Media: Let the feeding frenzy commence: As newspaper publishers challenge the curbs on television ownership, the Government is dithering about how to protect the public. Maggie Brown and Michael Leapman report

Whatever happened to Rupert Murdoch the overmighty bogeyman? In an extraordinary about-turn, he has been replaced in the past few weeks by Rupert Murdoch, the man whose cross- media interests are being held up as a model by nearly all media proprietors, and perhaps the Government, too.

It used to be assumed that newspapers and television were so powerful in forming opinion that their ownership had to be carefully restrained and divided; and this principle has been applied to radio, cable and satellite - which is why the 1990 Broadcasting Act specifically prevented newspapers from owning television licences outright, why British cross-media restrictions (see below) are so draconian, and why British Telecom has been held back from using its network to offer entertainment.

No one really started to challenge Eighties media orthodoxy seriously until last year. In passing the 1990 Act, Parliament was putting into law a process of exclusion that enjoyed widespread support. It formed the basis of public policy since the turning point in cross-media ownership restrictions in 1968, when the Thomson Organisation, owners of the Times, Sunday Times, and Scotsman, was forced to cut its stake in Scottish Television in the cause of protecting the public interest.

By the Eighties, the fear of media barons and the political clout they demonstrably can wield by campaigning for a favoured political party, was being focused on Mr Murdoch. Antagonism intensified at every election when his newspapers - though they were not alone - brazenly campaigned for the Conservatives.

Then five years ago he breached UK media conventions by using his power as Britain's largest national newspaper publisher and a Hollywood magnate to cross the divide into what was then unregulated television by launching the Sky satellite service and subscription channels.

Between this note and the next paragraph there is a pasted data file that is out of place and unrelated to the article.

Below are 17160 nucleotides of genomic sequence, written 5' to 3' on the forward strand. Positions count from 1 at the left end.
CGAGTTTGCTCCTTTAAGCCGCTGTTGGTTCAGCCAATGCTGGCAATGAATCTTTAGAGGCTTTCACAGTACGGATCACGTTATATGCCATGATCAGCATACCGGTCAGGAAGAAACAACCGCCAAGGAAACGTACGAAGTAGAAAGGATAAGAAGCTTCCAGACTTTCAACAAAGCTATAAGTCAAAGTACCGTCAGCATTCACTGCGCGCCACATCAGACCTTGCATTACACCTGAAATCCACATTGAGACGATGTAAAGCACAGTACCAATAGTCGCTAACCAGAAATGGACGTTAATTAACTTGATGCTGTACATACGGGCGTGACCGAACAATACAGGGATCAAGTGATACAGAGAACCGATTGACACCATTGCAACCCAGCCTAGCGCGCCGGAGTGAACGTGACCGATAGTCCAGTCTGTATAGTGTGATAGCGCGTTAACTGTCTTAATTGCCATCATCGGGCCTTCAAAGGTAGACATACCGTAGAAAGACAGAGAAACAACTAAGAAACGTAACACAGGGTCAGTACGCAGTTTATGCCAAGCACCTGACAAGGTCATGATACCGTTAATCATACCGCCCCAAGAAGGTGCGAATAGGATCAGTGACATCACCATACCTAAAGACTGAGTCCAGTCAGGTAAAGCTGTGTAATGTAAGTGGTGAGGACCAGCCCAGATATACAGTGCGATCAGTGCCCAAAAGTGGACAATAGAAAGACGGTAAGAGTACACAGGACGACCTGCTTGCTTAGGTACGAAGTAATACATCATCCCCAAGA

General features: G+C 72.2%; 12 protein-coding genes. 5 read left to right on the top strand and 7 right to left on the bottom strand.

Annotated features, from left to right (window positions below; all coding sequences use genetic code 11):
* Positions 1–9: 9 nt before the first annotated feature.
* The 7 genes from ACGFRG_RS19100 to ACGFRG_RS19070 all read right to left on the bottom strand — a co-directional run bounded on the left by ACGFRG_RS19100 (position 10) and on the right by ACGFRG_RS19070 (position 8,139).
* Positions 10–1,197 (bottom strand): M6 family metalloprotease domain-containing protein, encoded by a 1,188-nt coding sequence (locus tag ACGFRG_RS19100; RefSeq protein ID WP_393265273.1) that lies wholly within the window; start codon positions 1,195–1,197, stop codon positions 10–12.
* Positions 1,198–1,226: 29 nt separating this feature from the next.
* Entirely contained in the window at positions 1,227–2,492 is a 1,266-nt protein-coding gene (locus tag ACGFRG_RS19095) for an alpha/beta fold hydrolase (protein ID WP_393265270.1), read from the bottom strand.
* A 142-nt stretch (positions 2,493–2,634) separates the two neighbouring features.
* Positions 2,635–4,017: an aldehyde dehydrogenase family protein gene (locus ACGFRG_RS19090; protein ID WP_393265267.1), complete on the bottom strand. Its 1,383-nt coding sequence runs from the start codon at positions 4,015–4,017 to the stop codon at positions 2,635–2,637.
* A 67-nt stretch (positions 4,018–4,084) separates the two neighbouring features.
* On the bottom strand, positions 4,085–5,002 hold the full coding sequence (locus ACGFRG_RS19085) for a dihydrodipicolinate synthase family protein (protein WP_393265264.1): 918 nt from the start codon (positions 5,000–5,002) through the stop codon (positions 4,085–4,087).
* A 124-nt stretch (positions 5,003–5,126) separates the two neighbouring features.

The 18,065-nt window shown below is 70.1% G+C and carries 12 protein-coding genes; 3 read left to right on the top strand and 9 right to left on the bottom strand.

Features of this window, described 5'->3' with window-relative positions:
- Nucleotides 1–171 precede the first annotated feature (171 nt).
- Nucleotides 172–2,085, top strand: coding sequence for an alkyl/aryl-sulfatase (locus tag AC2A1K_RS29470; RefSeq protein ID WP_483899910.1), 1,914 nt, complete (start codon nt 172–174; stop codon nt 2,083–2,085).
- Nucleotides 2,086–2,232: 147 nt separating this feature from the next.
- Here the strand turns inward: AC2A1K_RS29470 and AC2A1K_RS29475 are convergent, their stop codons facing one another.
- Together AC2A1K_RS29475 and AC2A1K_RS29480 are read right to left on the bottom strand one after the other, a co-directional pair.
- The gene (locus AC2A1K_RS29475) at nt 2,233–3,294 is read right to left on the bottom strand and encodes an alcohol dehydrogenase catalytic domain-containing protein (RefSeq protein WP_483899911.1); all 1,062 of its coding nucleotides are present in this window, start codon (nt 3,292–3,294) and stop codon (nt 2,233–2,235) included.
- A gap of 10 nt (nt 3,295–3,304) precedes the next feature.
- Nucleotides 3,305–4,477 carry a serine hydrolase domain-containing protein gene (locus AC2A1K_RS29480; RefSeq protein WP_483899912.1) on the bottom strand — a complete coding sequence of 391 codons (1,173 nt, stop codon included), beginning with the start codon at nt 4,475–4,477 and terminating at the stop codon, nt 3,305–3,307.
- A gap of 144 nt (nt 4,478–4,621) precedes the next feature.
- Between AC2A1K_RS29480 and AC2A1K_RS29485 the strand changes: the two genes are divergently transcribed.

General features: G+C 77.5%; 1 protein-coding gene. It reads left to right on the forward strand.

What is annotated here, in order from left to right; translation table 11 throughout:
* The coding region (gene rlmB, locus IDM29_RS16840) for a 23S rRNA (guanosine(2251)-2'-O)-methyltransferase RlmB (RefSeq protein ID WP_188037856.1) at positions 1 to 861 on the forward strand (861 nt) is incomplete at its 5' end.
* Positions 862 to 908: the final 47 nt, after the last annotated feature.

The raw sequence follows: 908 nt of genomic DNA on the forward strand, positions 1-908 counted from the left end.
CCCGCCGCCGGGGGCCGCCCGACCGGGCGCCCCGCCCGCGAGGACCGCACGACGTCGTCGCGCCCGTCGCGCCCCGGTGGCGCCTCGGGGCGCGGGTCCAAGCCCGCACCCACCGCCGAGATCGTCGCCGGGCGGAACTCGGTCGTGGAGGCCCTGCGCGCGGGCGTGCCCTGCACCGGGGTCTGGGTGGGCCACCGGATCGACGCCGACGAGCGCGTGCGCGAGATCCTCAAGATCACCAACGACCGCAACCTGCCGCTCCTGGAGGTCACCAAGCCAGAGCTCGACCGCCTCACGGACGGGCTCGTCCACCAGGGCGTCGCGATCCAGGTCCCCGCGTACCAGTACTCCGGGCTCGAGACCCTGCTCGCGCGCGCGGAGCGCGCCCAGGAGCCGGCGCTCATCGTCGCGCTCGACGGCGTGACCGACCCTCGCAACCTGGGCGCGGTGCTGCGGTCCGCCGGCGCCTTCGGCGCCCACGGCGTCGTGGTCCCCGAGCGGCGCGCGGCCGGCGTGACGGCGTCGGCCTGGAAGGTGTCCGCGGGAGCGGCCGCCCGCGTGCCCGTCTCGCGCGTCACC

But fast forward to 1994, and we find the unthinkable has become the orthodoxy. Rather than cut Mr Murdoch down to size, government policy is being adjusted so that other operators can become big international players.

In the present hurried policy revision, the BBC's dominance as a maker and broadcaster of British programming begins to count in its favour again; it is unlikely to face new demands that it be broken into smaller units, or that its radio frequencies be reduced.

On 1 January the Department of National Heritage, under pressure from Michael Heseltine at the Board of Trade, announced a swift review of cross-media ownership rules, asking for submissions by 25 February. The implication is that the rules will have to be loosened to allow at least newspaper publishers to own ITV franchises - though the review group has still to formulate the key questions it will address.

The review follows the decision in November to bow to the demands of a group of ambitious ITV franchise holders, led by Michael Green of Carlton, that they be free to take over a second licence. The ITV barons played on government fears, however illusory, that unless they were given a free hand, foreign media companies would swoop upon them.